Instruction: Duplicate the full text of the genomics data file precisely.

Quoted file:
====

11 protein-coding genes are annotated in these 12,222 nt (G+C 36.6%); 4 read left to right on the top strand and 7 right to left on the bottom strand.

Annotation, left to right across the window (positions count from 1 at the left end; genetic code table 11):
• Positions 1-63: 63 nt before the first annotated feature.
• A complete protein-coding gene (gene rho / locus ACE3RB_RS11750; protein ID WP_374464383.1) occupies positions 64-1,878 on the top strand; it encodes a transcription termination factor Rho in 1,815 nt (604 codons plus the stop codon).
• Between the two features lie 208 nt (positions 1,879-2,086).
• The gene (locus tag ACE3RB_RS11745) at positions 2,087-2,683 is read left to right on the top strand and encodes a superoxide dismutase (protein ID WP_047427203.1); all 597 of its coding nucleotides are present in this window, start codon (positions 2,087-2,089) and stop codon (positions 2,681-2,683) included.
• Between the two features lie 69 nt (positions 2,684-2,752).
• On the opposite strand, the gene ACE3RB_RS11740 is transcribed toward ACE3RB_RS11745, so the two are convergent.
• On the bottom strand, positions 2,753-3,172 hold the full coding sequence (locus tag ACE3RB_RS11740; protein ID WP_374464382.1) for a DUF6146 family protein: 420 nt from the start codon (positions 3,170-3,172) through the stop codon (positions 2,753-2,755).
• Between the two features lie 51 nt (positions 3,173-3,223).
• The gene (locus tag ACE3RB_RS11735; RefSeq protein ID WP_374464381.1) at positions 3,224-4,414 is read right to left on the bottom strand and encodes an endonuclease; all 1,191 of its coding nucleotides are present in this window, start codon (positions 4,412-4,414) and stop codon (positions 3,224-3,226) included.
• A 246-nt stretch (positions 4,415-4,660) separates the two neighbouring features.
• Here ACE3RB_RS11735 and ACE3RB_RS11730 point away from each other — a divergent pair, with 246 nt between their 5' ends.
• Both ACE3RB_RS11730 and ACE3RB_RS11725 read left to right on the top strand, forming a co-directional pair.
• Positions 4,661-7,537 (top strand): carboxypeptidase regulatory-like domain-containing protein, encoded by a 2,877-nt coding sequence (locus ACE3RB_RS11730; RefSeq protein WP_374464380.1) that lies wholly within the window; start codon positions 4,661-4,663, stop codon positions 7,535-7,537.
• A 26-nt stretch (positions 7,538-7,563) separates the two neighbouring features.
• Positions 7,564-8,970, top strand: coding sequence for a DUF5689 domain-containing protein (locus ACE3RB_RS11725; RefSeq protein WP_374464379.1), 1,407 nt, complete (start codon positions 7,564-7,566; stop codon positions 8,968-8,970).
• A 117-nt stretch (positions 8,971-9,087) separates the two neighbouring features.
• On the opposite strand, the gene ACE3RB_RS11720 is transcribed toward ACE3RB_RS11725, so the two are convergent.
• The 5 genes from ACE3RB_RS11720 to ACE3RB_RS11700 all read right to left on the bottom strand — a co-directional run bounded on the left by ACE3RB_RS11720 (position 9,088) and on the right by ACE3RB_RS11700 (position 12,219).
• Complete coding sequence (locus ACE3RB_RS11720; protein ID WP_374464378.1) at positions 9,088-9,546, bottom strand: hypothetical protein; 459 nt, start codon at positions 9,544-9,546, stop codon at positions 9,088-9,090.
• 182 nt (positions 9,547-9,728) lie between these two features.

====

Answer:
11 protein-coding genes are annotated in these 12,222 nt (G+C 36.6%); 4 read left to right on the top strand and 7 right to left on the bottom strand.

Annotation, left to right across the window (positions count from 1 at the left end; genetic code table 11):
• Positions 1-63: 63 nt before the first annotated feature.
• A complete protein-coding gene (gene rho / locus ACE3RB_RS11750; protein ID WP_374464383.1) occupies positions 64-1,878 on the top strand; it encodes a transcription termination factor Rho in 1,815 nt (604 codons plus the stop codon).
• Between the two features lie 208 nt (positions 1,879-2,086).
• The gene (locus tag ACE3RB_RS11745) at positions 2,087-2,683 is read left to right on the top strand and encodes a superoxide dismutase (protein ID WP_047427203.1); all 597 of its coding nucleotides are present in this window, start codon (positions 2,087-2,089) and stop codon (positions 2,681-2,683) included.
• Between the two features lie 69 nt (positions 2,684-2,752).
• On the opposite strand, the gene ACE3RB_RS11740 is transcribed toward ACE3RB_RS11745, so the two are convergent.
• On the bottom strand, positions 2,753-3,172 hold the full coding sequence (locus tag ACE3RB_RS11740; protein ID WP_374464382.1) for a DUF6146 family protein: 420 nt from the start codon (positions 3,170-3,172) through the stop codon (positions 2,753-2,755).
• Between the two features lie 51 nt (positions 3,173-3,223).
• The gene (locus tag ACE3RB_RS11735; RefSeq protein ID WP_374464381.1) at positions 3,224-4,414 is read right to left on the bottom strand and encodes an endonuclease; all 1,191 of its coding nucleotides are present in this window, start codon (positions 4,412-4,414) and stop codon (positions 3,224-3,226) included.
• A 246-nt stretch (positions 4,415-4,660) separates the two neighbouring features.
• Here ACE3RB_RS11735 and ACE3RB_RS11730 point away from each other — a divergent pair, with 246 nt between their 5' ends.
• Both ACE3RB_RS11730 and ACE3RB_RS11725 read left to right on the top strand, forming a co-directional pair.
• Positions 4,661-7,537 (top strand): carboxypeptidase regulatory-like domain-containing protein, encoded by a 2,877-nt coding sequence (locus ACE3RB_RS11730; RefSeq protein WP_374464380.1) that lies wholly within the window; start codon positions 4,661-4,663, stop codon positions 7,535-7,537.
• A 26-nt stretch (positions 7,538-7,563) separates the two neighbouring features.
• Positions 7,564-8,970, top strand: coding sequence for a DUF5689 domain-containing protein (locus ACE3RB_RS11725; RefSeq protein WP_374464379.1), 1,407 nt, complete (start codon positions 7,564-7,566; stop codon positions 8,968-8,970).
• A 117-nt stretch (positions 8,971-9,087) separates the two neighbouring features.
• On the opposite strand, the gene ACE3RB_RS11720 is transcribed toward ACE3RB_RS11725, so the two are convergent.
• The 5 genes from ACE3RB_RS11720 to ACE3RB_RS11700 all read right to left on the bottom strand — a co-directional run bounded on the left by ACE3RB_RS11720 (position 9,088) and on the right by ACE3RB_RS11700 (position 12,219).
• Complete coding sequence (locus ACE3RB_RS11720; protein ID WP_374464378.1) at positions 9,088-9,546, bottom strand: hypothetical protein; 459 nt, start codon at positions 9,544-9,546, stop codon at positions 9,088-9,090.
• 182 nt (positions 9,547-9,728) lie between these two features.